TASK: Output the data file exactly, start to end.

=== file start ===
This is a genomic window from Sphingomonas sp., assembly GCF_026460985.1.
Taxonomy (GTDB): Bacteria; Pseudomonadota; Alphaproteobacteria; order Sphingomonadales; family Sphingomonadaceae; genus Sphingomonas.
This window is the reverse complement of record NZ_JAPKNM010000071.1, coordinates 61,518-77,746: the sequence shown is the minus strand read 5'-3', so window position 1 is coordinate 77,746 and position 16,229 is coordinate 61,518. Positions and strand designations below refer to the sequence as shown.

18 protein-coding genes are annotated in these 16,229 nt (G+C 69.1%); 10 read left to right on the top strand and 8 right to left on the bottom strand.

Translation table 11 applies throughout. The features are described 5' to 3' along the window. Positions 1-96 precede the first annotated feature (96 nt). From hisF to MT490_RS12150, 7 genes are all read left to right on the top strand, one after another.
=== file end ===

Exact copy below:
This is a genomic window from Sphingomonas sp., assembly GCF_026460985.1.
Taxonomy (GTDB): Bacteria; Pseudomonadota; Alphaproteobacteria; order Sphingomonadales; family Sphingomonadaceae; genus Sphingomonas.
This window is the reverse complement of record NZ_JAPKNM010000071.1, coordinates 61,518-77,746: the sequence shown is the minus strand read 5'-3', so window position 1 is coordinate 77,746 and position 16,229 is coordinate 61,518. Positions and strand designations below refer to the sequence as shown.

18 protein-coding genes are annotated in these 16,229 nt (G+C 69.1%); 10 read left to right on the top strand and 8 right to left on the bottom strand.

Translation table 11 applies throughout. The features are described 5' to 3' along the window. Positions 1-96 precede the first annotated feature (96 nt). From hisF to MT490_RS12150, 7 genes are all read left to right on the top strand, one after another.